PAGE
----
They say Fez may be the foodie capital of Morocco, others argue its Rabat or Marrakesh, but I can atleast recommend Dar Roumana as one of the best dining experiences in Morocco, located in the Fez medina. The Ruined Garden was a great lunch spot, literally placed within a ruined garden. They also taught cooking classes, but didn´t sell wine.

The Ruined Garden restaurant

The Ruined Garden restaurant

Next stop was Meknes, were the obvious hotel to stay at was Ryad Bahia – atleast according to trip advisor and lonely planet. But then we showed up and seemed to be the only guests in the 8 or 10 bedroom hotel, which wasn´t a problem, but only surprising after having all the other guesthouses and restaurants nearly fully booked. The same happened at our dinner spot – Riad Yacout had a great restaurant reputation, but we were the first and second to last table to eat there.

the colourful medina of Moulay idriss

the colourful medina of Moulay idriss

In Rabat we stayed at Riad Oudaya, and just because of our check-in timing, landed the suite with a built in fireplace while the others who checked in after us were disperesed between the 3 remaining bed rooms. The restaurant Dinarjat was fully booked, with live oud (moroccan guitar) players and dancing waitresses. The setting was a beautifully refurbished riad, complete with marble mosaics and goldfish water ponds, and they had Moroccan wines!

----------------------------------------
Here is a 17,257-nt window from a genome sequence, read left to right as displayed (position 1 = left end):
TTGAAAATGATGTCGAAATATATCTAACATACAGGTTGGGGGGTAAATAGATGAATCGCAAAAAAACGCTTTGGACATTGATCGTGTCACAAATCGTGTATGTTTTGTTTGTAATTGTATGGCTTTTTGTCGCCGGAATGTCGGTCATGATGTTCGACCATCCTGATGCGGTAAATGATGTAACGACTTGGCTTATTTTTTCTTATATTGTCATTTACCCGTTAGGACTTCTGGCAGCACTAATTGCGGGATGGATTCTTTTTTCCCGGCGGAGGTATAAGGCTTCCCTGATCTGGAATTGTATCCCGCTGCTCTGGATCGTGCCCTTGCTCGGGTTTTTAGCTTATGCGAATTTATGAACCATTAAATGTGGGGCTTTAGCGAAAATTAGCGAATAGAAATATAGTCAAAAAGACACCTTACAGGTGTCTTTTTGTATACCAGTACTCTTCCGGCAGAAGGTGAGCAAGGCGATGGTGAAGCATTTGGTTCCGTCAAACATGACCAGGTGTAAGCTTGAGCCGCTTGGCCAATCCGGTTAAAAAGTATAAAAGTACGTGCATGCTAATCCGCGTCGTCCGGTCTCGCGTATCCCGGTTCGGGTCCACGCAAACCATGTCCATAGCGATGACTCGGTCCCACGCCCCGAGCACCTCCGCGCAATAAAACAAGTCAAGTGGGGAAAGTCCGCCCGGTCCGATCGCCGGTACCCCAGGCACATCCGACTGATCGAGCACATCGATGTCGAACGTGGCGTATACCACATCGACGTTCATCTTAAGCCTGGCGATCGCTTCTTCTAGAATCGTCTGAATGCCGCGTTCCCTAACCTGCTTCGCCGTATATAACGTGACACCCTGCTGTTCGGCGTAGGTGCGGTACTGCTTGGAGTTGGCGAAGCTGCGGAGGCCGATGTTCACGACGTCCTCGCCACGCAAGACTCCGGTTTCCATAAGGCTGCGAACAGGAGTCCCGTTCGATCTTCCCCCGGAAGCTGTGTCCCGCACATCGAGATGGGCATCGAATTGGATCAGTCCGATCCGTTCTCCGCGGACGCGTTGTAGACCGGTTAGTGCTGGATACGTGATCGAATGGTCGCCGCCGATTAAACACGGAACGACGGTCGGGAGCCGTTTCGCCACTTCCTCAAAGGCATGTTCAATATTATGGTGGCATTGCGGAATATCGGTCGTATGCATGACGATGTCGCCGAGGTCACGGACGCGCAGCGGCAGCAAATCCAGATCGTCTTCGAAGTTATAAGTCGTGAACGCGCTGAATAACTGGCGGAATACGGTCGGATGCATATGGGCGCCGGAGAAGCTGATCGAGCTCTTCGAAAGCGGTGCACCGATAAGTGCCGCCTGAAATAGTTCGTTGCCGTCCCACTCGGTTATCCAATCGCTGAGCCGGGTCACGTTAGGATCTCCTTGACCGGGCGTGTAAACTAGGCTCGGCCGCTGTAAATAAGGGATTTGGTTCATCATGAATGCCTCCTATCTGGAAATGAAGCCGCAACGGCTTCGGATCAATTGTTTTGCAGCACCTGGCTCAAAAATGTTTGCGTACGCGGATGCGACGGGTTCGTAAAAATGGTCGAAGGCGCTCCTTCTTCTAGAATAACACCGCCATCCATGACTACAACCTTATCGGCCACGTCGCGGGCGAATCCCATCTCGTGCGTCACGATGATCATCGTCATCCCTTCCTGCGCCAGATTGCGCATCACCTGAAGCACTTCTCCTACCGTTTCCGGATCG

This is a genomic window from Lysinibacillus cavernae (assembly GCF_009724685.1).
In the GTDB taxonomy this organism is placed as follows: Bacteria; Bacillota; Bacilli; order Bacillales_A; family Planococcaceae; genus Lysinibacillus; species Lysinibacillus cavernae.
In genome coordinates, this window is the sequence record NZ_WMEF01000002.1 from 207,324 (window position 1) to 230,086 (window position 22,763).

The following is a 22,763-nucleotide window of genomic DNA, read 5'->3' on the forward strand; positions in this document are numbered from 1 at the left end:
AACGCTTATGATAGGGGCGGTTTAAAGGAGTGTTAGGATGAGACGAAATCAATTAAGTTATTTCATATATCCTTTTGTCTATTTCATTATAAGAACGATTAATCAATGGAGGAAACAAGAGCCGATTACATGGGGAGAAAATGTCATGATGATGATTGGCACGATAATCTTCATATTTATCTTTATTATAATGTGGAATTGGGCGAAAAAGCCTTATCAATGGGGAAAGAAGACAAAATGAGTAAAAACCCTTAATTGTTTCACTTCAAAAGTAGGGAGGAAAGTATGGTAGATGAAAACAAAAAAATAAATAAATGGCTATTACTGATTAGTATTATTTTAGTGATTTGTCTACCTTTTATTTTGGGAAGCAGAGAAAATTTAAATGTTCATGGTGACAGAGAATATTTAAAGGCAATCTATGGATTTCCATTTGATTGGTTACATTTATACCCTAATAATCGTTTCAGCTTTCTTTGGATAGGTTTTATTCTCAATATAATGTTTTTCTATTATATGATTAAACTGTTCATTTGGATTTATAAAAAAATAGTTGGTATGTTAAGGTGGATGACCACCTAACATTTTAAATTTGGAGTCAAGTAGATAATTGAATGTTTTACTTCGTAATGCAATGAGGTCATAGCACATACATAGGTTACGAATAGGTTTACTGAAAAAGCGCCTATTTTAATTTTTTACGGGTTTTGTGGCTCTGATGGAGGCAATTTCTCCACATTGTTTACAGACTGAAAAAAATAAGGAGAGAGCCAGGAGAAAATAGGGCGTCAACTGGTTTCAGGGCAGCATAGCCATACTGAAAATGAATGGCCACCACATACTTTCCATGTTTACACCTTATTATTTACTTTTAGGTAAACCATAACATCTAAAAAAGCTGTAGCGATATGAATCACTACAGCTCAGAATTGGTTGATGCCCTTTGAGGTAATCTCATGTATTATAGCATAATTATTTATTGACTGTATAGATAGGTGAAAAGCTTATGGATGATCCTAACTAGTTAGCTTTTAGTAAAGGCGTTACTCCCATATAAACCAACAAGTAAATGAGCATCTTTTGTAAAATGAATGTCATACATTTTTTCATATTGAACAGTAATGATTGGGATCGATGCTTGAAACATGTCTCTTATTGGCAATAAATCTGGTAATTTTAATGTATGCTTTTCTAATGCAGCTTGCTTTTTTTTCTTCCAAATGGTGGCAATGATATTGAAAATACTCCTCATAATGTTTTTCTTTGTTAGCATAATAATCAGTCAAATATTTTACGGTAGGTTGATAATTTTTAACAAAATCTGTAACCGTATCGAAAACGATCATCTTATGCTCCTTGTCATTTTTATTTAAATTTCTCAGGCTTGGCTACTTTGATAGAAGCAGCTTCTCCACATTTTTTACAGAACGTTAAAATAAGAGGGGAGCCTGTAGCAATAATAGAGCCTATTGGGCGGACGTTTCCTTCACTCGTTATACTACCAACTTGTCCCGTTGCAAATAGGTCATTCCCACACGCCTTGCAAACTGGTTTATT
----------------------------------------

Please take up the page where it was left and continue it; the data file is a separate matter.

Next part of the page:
Casablanca

Casablanca

Casablanca was a transient place for us, but we had to try Cafe Sqala for lunch. It had a beautiful patio, a smorgasbord of Moroccan salads, and any type of tagine or pastilla you could dream of. For a more sophisticated meal, we also tried Le Rouget de l’isle, a french inspired restaurant outside of the medina in the backyard of an old mansion.

street food sellers having a ball

street food sellers having a ball

Inbetween the train trips and bus rides, we also hired a taxi for a whole day (which costs 40 euros – the price of a  15 minute taxi in Reykjavik) to visit the Roman ruins at Volubilis and the holy Muslim city of Moulay Idriss. We scampered up and down and around the little hilltop village to find the most photographic old town yet, full of cats and bread makers, and ate a delicious kebab street sandwich (arguably the second best meal of the whole trip). We shared Volubilis with a few busloads of tourists, and experimented with the selfie stick we bought in some souk to try and get our picture infront of the roman pillars and arched city gate.

Volubilis Roman ruins

Volubilis Roman ruins

I think I left Morocco 5 pounds heavier than when I arrived, but don’t regret one meal. I also learned how to bake 3 types of bread and some cookies, tagine, and 2 types of Moroccan salad, and came home with my very own tagine. I I’m slightly addicted to couscous and still can’t understand why its not as popular as rice or pasta around the world, and some Moroccan wines were really, really (surprisingly) good. Now its time to start practicing with my tagine, and figure out where to buy Moroccan rosé in Iceland.